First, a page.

- Quality build and feel
- Versatile focal range
- Strong overall image quality
- Aspect ratio of monitor results in wasted screen space
- Lack of Raw capture
- Claimed 10fps only good for three consecutive shots
- Review Price: £350.00
- 1/2.33inch 16.1MP High Sensitivity MOS sensor
- 24x optical zoom (25-600mm)
- ISO 100 - 3200 (exp. to 6400)
- 1080/25p Full HD video capture
- 3in, 460k-dot LCD monitor
The Panasonic Lumix DMC-FZ62 (also marketed as the FZ60 in some territories) joins the FZ100 and LZ20 as the newest additions to Panasonic’s superzoom range, slotting in between the two other models within the Lumix superzoom hierarchy. The new model brings a 24x optical zoom to the table along with several new hardware components but lacks the constant f/2.8 aperture and high-resolution EVF of the more expensive FZ200. For the time being the older FZ45, FZ48, FZ100 and FZ150 superzoom models are all retained within the Lumix line-up, although the arrival of the three new models is likely to see their prices drop.
This being a superzoom the thing that will be of most interest to potential buyers is the optical zoom, and in this respect the FZ62 delivers the goods with a 24x Leica-made fixed zoom that offers the 35mm equivalent of 25-600mm. The lens is a LEICA DC VARIO-ELMARIT optic that further benefits from Nano Surface Coating to reduce the effects of glare, and Panasonic’s own Power O.I.S. image stabilisation technology to minimise the effects of camera shake and help keep images (and movies) sharp. Maximum aperture is f/2.8 at 26mm, rising incrementally to f/5.2 at 600mm.
Internally, the new model employs a 1/2.33in High Sensitivity MOS sensor with an effective resolution of 16.1MP. This represents a fairly sizeable increase over the 12.1MP sensors found in the previous generation of Lumix superzooms, although this does in turn raise some questions over pixel density and the effects this might have on low-light performance. To this end Panasonic claims that the FZ62’s Venus Engine image processor improves image quality at high ISO settings through ‘Image Noise Reduction’ and ‘Multi-process Noise Reduction’ to help image quality at high ISO settings. Speaking of sensitivity, the FZ62 offers a standard ISO range of 100-3200, which is expandable to ISO 6400 in High Sensitivity Mode albeit at the expense of overall resolution.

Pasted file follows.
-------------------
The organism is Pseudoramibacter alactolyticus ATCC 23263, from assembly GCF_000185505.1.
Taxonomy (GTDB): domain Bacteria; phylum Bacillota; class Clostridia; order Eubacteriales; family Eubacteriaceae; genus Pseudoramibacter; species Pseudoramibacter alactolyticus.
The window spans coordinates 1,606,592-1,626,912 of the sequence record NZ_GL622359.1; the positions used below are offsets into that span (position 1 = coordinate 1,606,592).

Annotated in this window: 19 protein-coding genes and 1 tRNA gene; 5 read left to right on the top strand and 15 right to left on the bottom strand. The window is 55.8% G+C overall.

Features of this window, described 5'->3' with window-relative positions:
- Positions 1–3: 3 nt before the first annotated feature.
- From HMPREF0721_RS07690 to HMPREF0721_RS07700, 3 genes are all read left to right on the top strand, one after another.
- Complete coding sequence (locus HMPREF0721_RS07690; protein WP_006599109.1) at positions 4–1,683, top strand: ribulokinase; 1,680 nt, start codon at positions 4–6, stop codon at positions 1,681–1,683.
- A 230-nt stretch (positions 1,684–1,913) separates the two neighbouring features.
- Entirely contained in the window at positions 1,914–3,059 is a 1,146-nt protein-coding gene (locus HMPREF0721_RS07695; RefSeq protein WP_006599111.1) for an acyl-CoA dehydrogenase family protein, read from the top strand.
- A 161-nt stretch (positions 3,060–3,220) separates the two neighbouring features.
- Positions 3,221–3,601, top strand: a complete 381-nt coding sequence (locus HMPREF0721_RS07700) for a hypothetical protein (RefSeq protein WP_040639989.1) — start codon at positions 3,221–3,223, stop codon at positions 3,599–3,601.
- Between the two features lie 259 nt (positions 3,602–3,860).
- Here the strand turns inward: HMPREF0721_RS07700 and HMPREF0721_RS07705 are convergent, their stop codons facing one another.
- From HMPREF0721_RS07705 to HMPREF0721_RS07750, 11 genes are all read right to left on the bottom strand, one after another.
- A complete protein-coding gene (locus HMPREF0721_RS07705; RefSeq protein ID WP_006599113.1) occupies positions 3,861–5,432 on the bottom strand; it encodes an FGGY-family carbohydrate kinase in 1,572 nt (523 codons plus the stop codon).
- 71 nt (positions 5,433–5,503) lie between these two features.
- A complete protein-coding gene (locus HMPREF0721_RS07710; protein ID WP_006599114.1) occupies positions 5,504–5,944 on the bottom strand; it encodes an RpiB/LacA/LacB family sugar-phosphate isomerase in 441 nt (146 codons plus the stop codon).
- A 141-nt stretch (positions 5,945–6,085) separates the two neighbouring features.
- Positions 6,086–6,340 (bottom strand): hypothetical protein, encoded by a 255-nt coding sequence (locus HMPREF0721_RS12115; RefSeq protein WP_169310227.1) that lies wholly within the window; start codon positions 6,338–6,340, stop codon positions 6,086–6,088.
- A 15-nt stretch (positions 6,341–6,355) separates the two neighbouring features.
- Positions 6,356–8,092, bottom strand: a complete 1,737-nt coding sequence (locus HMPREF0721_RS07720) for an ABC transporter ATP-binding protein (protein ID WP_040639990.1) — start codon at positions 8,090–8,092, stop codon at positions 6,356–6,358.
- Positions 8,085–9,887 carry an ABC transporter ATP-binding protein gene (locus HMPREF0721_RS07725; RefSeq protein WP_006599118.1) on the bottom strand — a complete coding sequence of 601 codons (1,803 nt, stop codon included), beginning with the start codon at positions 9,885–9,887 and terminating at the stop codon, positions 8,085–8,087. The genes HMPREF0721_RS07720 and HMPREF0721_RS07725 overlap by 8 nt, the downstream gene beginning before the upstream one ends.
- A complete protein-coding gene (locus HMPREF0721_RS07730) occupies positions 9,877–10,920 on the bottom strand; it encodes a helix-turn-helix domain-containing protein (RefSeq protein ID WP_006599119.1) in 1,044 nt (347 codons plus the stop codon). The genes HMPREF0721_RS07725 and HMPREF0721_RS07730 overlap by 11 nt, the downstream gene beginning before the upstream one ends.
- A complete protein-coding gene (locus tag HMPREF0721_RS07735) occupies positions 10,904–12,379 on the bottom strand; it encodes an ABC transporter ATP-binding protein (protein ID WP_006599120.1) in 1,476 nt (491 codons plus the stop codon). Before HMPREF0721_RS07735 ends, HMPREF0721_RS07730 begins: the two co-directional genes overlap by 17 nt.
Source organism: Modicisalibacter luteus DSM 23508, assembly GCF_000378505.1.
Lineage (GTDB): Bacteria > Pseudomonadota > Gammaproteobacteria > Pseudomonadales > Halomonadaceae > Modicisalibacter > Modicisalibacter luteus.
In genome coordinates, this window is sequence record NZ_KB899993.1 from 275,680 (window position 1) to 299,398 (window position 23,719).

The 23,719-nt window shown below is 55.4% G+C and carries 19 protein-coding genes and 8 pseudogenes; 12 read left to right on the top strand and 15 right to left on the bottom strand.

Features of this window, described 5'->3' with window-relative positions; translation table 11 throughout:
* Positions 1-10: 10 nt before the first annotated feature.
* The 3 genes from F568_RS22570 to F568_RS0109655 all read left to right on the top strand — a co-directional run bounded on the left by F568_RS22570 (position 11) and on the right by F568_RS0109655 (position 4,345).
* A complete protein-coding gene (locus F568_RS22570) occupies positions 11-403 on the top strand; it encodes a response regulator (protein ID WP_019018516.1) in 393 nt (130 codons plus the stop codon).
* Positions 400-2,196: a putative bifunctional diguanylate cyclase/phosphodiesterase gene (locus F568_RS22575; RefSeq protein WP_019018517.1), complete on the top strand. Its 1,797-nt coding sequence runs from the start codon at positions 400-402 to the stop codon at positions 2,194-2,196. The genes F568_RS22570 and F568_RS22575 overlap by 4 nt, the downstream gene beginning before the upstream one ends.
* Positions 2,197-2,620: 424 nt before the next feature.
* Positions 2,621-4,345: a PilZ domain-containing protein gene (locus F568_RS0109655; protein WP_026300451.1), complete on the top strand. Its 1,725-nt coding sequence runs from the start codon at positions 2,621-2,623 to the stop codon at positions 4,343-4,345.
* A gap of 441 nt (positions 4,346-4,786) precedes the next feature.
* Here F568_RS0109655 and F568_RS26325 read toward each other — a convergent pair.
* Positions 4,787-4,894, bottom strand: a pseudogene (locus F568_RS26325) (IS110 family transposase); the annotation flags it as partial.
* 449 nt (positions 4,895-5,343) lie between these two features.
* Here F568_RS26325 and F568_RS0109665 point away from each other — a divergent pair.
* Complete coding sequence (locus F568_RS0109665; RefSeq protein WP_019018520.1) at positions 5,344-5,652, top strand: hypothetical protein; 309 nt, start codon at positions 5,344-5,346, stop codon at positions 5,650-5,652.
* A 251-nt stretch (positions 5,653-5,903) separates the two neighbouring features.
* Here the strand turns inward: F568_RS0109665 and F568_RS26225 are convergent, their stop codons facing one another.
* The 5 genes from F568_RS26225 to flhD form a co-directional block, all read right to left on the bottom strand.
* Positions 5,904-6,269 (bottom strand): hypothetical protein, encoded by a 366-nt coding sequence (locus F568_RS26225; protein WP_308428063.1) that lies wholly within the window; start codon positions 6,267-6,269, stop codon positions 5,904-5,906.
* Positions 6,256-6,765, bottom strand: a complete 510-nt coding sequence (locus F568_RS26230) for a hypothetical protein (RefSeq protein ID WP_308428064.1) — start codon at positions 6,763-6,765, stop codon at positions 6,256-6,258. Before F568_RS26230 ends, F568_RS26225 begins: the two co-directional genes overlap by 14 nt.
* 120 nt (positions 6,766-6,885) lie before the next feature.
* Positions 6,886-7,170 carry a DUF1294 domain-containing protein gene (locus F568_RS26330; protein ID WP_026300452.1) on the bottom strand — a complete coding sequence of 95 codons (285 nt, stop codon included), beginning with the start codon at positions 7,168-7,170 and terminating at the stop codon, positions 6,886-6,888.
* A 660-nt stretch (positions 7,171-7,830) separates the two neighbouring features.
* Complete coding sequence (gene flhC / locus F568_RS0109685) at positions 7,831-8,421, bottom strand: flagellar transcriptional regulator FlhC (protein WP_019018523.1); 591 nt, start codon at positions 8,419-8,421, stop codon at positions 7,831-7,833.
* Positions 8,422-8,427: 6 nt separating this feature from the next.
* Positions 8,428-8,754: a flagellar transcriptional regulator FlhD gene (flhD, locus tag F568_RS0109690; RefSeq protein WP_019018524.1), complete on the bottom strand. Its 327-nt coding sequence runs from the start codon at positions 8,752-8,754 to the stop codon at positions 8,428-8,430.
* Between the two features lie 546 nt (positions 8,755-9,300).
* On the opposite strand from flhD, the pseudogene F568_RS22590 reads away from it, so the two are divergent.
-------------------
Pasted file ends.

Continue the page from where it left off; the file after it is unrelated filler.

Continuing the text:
Panasonic also claims that the Venus Engine improves general performance, providing fast start-up times while enabling the camera to shoot at up to 10fps – albeit for a maximum of three consecutive shot. Just as importantly, the FZ62 also benefits from the same Light Speed AF system found in the company’s compact system cameras.
On the back of the camera sits a fixed 3in, 460k-dot LCD screen that provides a 100% field of view. Should you prefer to hold the camera at eye-level then the FZ62 also offers a 0.2in electronic viewfinder (EVF) with a resolution of 202k-pixels which, again, offers 100% field of view. There’s no eye sensor built in though, so you’ll need to use the LCD/EVF button next to the eyepiece in order to toggle between the two options.